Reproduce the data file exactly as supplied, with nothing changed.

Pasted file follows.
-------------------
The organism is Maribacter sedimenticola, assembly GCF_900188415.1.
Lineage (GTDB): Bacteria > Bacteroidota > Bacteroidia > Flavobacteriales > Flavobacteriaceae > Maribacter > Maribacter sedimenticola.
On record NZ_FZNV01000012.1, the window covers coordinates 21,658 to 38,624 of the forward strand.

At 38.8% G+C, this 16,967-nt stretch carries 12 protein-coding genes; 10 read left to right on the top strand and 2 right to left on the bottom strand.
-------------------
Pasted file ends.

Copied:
The organism is Maribacter sedimenticola, assembly GCF_900188415.1.
Lineage (GTDB): Bacteria > Bacteroidota > Bacteroidia > Flavobacteriales > Flavobacteriaceae > Maribacter > Maribacter sedimenticola.
On record NZ_FZNV01000012.1, the window covers coordinates 21,658 to 38,624 of the forward strand.

At 38.8% G+C, this 16,967-nt stretch carries 12 protein-coding genes; 10 read left to right on the top strand and 2 right to left on the bottom strand.